Up to now, over 100 indices have been developed for drought monitoring using various data, including ground observations, modeling, reanalysis, and remote sensing measurements at different spatial and temporal scales [22]. For agricultural drought monitoring, spectral indices derived from remote sensing measurements, such as the NDVI, NDWI, VCI, TCI, and VHI, are widely used [3,4,5,6,7,8,9,10,11,12,13,14,15,16,17,18,22]. The NDVI is one of the most popular vegetation indices. However, it has limitations in monitoring drought directly, because the NDVI is mainly sensitive to vegetation greenness [22]. Some other indices using shortwave infrared channels, such as the NDWI and Normalized Difference Infrared Index (NDII), have been suggested for drought monitoring because of their sensitivity to vegetation and surface water content [22]. Wu et al. compared various MODIS-based indices in a case study on the “Corn Belt” of the United States and suggested the NDII for drought monitoring. Choi et al. used the NDWI for drought monitoring in the eastern HOA and found a decreasing trend from 2000 to 2013 [12]. Kogan proposed the VCI by scaling the NDVI and the TCI by scaling surface temperature with minimum and maximum values of historical data. Case studies have demonstrated that the VCI and TCI had good agreement with precipitation and yield anomalies [6,7,8,9]. Specifically, Unganai and Kogan found that the VCI and TCI around six weeks before harvest time could explain yield variations well [9]. By integrating ancillary information, such as crop phenology and water use function, Wu developed a Phenology-Adjusted Drought Index (PADI) with a weighted average of the NDII during corn growth season and demonstrated the good capability of the PADI for agricultural drought monitoring in the “Corn Belt” of the United States [14].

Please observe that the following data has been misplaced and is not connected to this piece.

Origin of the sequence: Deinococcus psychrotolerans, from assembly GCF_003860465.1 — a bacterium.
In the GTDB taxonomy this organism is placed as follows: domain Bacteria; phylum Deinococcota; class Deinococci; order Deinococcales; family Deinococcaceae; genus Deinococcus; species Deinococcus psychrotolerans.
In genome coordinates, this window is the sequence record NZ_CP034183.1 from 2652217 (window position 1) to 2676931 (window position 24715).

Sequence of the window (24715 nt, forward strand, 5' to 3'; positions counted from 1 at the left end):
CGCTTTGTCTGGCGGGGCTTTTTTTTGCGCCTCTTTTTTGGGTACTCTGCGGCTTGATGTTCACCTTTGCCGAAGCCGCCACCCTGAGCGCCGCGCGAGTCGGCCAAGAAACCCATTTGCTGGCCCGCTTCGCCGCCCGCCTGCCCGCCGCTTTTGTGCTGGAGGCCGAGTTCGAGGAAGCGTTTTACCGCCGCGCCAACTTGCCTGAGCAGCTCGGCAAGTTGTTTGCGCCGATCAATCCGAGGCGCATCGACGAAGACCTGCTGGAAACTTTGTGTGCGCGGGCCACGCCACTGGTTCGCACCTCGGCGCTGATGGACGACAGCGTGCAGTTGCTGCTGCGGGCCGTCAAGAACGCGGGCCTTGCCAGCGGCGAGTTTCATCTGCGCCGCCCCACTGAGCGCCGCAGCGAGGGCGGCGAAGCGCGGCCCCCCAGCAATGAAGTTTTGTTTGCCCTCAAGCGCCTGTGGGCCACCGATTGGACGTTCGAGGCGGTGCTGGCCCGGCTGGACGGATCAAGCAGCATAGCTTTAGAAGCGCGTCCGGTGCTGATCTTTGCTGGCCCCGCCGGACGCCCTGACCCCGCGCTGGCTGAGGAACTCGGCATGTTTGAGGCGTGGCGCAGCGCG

In the HOA, there are limited ground observations available, and satellite remote sensing measurements are critical. In this study, the TRMM 3B43 precipitation data product was used, while there are some other satellite rainfall data products available, such as the Tropical Applications of Meteorology using Satellite and Ground-Based Observations (TAMSAT) [34], the African Rainfall Climatology and Time series (TARCAT) [35], the Climate Hazards Group Infrared Precipitation with Station data (CHIRPS) [36], the Climate Prediction Centre (CPC) Morphing technique (CMORPH) [37], the Precipitation Estimation from Remotely Sensed Information using Artificial Neural Networks Climate Data Record (PERSIANN-CDR) [38], the CPC Merged Analysis of Precipitation (CMAP) [39], and the Global Precipitation Climatology Project (GPCP) [40]. Because of differences in satellite sensors and rainfall retrieval algorithms, there are biases among these rainfall products. Kimani et al. compared seven satellite rainfall products with ground observations over eastern Africa and demonstrated that all of the selected seven satellite rainfall products could substantially replicate rainfall patterns, and CMORPH, CHIRPS, and TRMM showed consistently high performance during main rainy seasons [41]. Thus, it should be fine to use TRMM 3B43 data for drought assessment in the HOA region. We exploited TRMM data products for a comparative analysis with the VCI, TCI, and VHI. Although crop growth seasons vary significantly in the HOA, most of the cropland is in Ethiopia, where the main growth seasons of most crops are from July and September. Monthly VHI and rainfall anomalies in July and August matched well with drought and El Niño events, as demonstrated in Figure 9 and Figure 10. In September, the troughs of the VHI and rainfall time series also corresponded with drought events (Figure 9), but the correlation coefficient between the VHI anomaly and rainfall anomaly in September was 0.4169 (Figure 10), lower than the correlation coefficients of July and August. As September was close to harvest time, this result was consistent with Unganai and Kogan’s findings in a case study of South Africa. They found that the VCI and TCI around six weeks prior to harvest time could explain corn yield variations well [9]. In this study, the trends of the VCI, TCI, and VHI over cropland and the rainfall in crop growth season were also consistent, as all of them decreased from 2001 to 2017. Further investigation and more detailed analyses would rely on ancillary information and ground observations in the HOA, especially yearly crop maps, including location, planting time and areas, and the yield of each crop type, which were not available when we conducted this study.